cover image The Real Question

The Real Question

Adrian Fogelin, . . Peachtree, $15.95 (234pp) ISBN 978-1-56145-383-2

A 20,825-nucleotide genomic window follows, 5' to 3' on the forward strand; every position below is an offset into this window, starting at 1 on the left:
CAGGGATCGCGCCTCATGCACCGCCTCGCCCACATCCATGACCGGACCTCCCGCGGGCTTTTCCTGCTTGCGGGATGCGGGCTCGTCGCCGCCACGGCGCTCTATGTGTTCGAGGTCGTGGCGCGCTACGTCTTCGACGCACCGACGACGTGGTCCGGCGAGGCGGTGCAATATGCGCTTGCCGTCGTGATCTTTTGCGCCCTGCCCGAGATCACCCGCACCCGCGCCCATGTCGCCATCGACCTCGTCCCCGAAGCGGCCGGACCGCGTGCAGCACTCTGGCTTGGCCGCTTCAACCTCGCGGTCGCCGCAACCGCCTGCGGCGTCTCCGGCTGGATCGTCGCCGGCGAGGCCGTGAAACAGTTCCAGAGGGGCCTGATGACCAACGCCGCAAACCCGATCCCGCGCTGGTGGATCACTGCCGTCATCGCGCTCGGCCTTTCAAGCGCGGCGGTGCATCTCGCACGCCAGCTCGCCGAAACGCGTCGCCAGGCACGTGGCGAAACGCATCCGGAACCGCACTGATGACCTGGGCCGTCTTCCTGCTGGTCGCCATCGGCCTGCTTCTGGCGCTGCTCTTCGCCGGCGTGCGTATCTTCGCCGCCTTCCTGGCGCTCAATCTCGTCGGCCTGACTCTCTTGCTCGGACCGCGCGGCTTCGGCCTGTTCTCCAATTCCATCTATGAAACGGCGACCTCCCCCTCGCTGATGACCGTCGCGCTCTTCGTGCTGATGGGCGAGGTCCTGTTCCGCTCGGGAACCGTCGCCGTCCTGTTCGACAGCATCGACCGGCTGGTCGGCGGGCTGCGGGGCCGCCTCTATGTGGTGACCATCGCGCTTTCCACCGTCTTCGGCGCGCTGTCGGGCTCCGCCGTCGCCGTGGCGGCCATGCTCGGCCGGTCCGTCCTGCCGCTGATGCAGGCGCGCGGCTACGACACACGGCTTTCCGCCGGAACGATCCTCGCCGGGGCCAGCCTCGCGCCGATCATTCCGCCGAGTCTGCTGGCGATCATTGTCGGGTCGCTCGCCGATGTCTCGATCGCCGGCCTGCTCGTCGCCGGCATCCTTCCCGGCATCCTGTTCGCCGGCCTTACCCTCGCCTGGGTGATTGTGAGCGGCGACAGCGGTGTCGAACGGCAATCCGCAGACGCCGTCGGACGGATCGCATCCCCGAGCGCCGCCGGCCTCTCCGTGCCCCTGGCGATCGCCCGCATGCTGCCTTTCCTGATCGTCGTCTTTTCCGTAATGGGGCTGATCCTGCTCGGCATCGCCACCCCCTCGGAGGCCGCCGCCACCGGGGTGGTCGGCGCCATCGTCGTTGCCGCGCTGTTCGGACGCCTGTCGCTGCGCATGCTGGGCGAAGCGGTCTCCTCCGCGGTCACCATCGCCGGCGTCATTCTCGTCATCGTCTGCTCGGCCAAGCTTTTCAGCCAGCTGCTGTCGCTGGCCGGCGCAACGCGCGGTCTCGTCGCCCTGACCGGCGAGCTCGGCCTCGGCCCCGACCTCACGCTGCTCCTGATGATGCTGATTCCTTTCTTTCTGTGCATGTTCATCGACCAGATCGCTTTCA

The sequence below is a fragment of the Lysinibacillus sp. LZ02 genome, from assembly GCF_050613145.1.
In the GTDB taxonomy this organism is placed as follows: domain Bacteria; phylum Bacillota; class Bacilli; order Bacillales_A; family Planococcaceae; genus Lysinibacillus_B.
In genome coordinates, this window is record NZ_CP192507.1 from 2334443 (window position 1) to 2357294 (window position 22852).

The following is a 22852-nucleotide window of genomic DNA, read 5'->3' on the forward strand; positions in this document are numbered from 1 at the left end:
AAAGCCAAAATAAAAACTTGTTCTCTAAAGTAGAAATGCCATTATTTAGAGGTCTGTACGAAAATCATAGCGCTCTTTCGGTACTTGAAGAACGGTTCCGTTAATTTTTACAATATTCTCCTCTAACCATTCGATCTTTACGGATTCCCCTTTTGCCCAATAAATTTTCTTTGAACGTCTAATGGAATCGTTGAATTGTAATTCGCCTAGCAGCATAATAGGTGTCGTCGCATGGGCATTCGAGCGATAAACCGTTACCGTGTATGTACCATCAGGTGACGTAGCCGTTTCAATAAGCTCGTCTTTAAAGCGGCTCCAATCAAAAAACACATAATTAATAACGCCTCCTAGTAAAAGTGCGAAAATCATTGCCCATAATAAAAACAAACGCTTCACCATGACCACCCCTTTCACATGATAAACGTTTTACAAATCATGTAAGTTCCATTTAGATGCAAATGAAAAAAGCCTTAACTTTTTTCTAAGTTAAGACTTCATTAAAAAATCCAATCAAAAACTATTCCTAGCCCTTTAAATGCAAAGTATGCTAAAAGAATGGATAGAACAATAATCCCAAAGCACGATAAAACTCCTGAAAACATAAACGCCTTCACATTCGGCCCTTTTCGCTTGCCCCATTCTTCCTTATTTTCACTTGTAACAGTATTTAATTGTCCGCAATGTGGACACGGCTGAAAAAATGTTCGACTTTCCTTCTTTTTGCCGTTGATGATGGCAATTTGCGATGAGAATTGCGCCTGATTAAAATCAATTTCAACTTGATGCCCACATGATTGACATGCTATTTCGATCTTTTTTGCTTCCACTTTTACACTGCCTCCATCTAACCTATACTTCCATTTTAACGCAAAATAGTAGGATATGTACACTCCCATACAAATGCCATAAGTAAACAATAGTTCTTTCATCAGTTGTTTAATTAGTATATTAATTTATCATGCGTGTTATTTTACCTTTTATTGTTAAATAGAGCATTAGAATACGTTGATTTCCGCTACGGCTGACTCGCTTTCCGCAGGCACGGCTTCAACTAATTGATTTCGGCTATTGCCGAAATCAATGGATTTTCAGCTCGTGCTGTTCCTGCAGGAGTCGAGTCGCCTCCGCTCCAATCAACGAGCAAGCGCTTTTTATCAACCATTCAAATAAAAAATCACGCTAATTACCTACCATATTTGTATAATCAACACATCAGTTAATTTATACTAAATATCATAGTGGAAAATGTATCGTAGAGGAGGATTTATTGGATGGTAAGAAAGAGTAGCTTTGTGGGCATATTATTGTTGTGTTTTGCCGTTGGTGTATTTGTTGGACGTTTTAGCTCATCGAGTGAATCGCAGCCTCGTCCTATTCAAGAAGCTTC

Fogelin (The Big Nothing ) delivers another smart tale about nerdy Tallahassee teenagers. Narrator Fisher Brown, 16, has aced school since sixth grade. Indeed, a week before the SATs, Fisher is painfully aware that his academic excellence substitutes for a relationship with Dad: "As long as I'm the A man, we're okay. In his mind we've survived Mom's desertion. Faulty logic, but it's a prime reason why I work so hard. It seems like the least I can do for him." Cracks appear in the façade, however. Fisher panics during a chemistry exam. Desiree, his unlovely, loyal friend, wants more than a platonic relationship. And Lonny, a drifter temporarily ensconced in Fisher's neighborhood, dares Fisher to challenge the status quo. With Dad off to Miami for a week to move Nana into new housing, Fisher accepts Lonny's offer of adventure: a weekend bus trip to Chiefland, Fla., to reroof his ex-girlfriend's house. The ensuing events—combination vocabulary learning curve and comedy of errors—engender a bond between Fisher and Lonny's hardworking ex and sweet young son. A few twists and Lonny's fecklessness strand the pair with no cash. Desperate after three consecutive unexcused absences, Fisher finds aid from the best kind of youth services librarian and dear Dez, who trundles down in an unreliable Crown Vic. Fisher's delightfully telegraphed epiphanies, the funny, harrowing road trip, and a satisfying showdown with Dad yield a novel that may well appeal to teens of both sexes. Ages 12-16. (Oct.)